THE BLOG

Suicide - The Silent Epidemic

06/01/2016 17:33 | Updated 06 January 2016

Saagar is a handsome young man. A gifted linguist, musician and cricketer, he has a heart of gold and a great sense of humour. He is studying French and Arabic at University. He is my gorgeous son.

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Last summer he presented with his first psychotic episode. We took him to A&E where he was seen by a trainee psychiatrist who made a diagnosis of Hypomania. He was put on medications and sent home under the care of the Home Treatment Team. Various members of the team visited him everyday and fortunately he responded very well to treatment.

As he was due to commence his third year at university, he requested the Home Treatment Team for an arrangement that would enable him to continue his education abroad. They discharged him to our General Physician. Soon thereafter he went into severe depression. He went to Brussels to start his third year but came back within two days as he was unable to cope. He continued to be treated by his physician who started him on Citalopram and saw him once every two weeks. Despite repeated requests, the GP did not refer him back to the psychiatrists.

However, six weeks later my son ended his life by suicide.

The time from first presentation of illness till death was a mere 10 weeks.

We live in London, about 10 minutes drive from the South London and Maudsley Hospital (SLaM) which specializes in mental illnesses, the same hospital where he was first diagnosed. It is affiliated to the world-renowned Institute of Psychiatry, Psychology and Neurosciences.

How could this happen? What went wrong?

The Coroner's inquest concluded that three major factors contributed to his death:
1. Inadequate information given by the Home Treatment team (Psychiatrists) to the GP in his discharge summary - a diagnosis of Bipolar Affective Disorder not mentioned. No clear warning given with regards to anticipating severe and sudden mood changes such as depression. No clear instruction given on triggers for a referral back to Psychiatric services.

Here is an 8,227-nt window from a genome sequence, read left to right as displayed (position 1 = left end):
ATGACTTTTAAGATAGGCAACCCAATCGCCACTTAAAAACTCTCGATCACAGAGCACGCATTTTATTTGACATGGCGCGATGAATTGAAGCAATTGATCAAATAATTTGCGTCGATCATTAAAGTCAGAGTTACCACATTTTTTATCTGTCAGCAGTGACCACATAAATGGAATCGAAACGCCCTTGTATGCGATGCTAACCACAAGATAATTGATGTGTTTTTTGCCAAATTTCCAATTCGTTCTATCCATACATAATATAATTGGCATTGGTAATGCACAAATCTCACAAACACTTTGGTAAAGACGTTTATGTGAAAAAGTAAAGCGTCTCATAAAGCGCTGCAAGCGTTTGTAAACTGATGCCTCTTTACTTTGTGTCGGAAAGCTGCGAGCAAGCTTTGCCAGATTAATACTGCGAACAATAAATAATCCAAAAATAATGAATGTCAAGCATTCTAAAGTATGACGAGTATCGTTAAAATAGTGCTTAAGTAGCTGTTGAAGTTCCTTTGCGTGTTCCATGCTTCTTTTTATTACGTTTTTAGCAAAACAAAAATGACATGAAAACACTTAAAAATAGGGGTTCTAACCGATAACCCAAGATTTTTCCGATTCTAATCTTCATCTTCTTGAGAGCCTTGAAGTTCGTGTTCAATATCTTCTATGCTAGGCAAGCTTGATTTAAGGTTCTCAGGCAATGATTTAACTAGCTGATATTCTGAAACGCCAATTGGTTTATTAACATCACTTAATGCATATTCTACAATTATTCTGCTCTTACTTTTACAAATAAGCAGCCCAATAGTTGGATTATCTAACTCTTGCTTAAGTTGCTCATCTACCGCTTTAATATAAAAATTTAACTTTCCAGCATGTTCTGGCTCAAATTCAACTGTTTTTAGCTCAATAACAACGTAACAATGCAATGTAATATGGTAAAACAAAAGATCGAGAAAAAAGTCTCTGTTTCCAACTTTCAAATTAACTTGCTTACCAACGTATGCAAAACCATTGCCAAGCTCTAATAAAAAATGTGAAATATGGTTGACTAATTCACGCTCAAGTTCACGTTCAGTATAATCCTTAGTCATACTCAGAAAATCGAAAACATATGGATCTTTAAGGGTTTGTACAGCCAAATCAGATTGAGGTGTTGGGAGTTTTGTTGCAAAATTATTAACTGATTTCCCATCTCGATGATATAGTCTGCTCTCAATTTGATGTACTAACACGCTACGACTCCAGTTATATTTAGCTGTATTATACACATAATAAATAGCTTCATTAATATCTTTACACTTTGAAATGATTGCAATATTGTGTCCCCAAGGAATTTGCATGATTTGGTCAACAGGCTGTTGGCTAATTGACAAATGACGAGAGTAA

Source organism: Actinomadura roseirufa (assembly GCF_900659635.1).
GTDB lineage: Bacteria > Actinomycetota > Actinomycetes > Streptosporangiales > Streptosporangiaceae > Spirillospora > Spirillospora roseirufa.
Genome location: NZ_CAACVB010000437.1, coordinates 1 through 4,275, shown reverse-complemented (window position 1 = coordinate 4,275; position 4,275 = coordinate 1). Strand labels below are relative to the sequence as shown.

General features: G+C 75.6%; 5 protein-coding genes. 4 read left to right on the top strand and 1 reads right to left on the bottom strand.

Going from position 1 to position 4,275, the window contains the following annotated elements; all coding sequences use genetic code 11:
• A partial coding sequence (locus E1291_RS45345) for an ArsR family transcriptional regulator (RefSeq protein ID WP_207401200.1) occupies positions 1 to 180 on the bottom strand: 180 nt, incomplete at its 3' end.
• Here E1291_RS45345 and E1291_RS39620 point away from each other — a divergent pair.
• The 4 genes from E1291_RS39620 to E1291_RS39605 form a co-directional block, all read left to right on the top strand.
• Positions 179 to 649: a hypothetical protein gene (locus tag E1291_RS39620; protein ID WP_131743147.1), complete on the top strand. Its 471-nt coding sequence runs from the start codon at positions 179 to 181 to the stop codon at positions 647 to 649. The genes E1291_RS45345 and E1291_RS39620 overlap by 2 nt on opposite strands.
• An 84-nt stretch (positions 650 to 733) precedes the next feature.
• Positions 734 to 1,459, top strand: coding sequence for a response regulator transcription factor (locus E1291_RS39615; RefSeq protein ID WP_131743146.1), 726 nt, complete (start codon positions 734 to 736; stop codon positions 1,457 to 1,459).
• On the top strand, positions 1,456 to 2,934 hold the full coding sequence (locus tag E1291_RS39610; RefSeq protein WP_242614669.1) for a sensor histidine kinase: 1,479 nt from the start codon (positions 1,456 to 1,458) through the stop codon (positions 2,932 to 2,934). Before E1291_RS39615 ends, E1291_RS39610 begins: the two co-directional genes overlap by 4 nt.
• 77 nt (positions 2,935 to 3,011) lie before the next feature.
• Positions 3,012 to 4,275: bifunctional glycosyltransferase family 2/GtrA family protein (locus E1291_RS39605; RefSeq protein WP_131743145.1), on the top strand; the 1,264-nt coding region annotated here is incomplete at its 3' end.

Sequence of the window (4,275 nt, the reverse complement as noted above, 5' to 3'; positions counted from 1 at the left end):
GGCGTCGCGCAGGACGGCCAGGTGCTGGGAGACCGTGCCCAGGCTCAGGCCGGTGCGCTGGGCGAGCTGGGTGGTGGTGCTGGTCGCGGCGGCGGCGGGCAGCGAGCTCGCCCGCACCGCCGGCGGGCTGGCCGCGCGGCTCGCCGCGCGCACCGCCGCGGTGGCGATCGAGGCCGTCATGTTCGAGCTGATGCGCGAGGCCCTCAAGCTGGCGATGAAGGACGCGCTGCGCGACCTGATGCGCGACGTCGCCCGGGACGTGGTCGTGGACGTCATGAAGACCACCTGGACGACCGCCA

2. The GP's inability to assess the severity of Saagar's depression and suicidality and seek appropriate specialist help and advice despite parental concerns. Possibly an inappropriate drug (Citalopram) having been given to him.

3. The lack of engagement of Saagar's parents in his care despite the fact that they were deeply concerned. They were always with him and looking after him at home.

This is not the first time it has happened but no lessons have been learnt.

An Honorary Consultant Psychiatrist saw him three weeks into his illness and made a diagnosis of Bipolar Disorder.

Did he speak to any of the family members/carers about this diagnosis and what it might mean for us as a family?

No.

His GP was the only one who knew Saagar was severely suicidal for at least four weeks before he died as he did not mention it to anyone else.

Did the GP tell any of the family members/carers or seek specialist help?

No.

The trainee psychiatrist who wrote the discharge letter to the GP must surely have seen my son at least once.

Had he?

No.

Am I surprised now that my son is dead?

No.

I am surprised that he lived for as long as he did. He followed every instruction he was given and took his medications religiously. He really wanted to get better.

NICE guidelines say that carers should be given written and verbal information about the diagnosis and management of Bipolar Disorder and encourage a 'collaborative approach' respecting the interdependence between the patient and their carers.

In Saagar's case it wasn't the lack of advanced research that caused his death. It was the lack of basic skills - listening, informing, communicating effectively, collaborative care, anticipating problems and seeking help.

Mental illness often presents in the teens and early twenties. I believe that unless families and carers are empowered with information, young people will continue to die unnecessarily. Unless primary and secondary care services work in unison with each other, and with carers, people will continue to fall through the gaps.

Suicide is the biggest killer of young men in the UK. More than a 100 people die of suicide every week yet no one talks about it. As a society and community, as teachers and parents, as friends and colleagues we need to educate ourselves, ask questions, demand better care for ourselves and our loved ones, especially the young.

Carers care. He was my son. I wanted him to get better more than anyone else. I had a right to know about his diagnosis and his suicidality to be able to look after him properly.

Tragically, Saagar did not get to celebrate his twenty first birthday.

I miss him every moment of everyday and I always will.

Useful websites and helplines:

  • Samaritans offers a listening service which is open 24 hours a day, on 116 123 (UK and ROI - this number is FREE to call and will not appear on your phone bill.)
  • Mind, open Monday to Friday, 9am-6pm on 0300 123 3393
  • Get Connected is a free advice service for people under 25. Call 0808 808 4994 or email: help@getconnected.org.uk
  • HopeLine runs a confidential advice helpline if you are a young person at risk of suicide or are worried about a young person at risk of suicide. Mon-Fri 10-5pm and 7pm-10pm. Weekends 2pm-5pm on 0800 068 41 41

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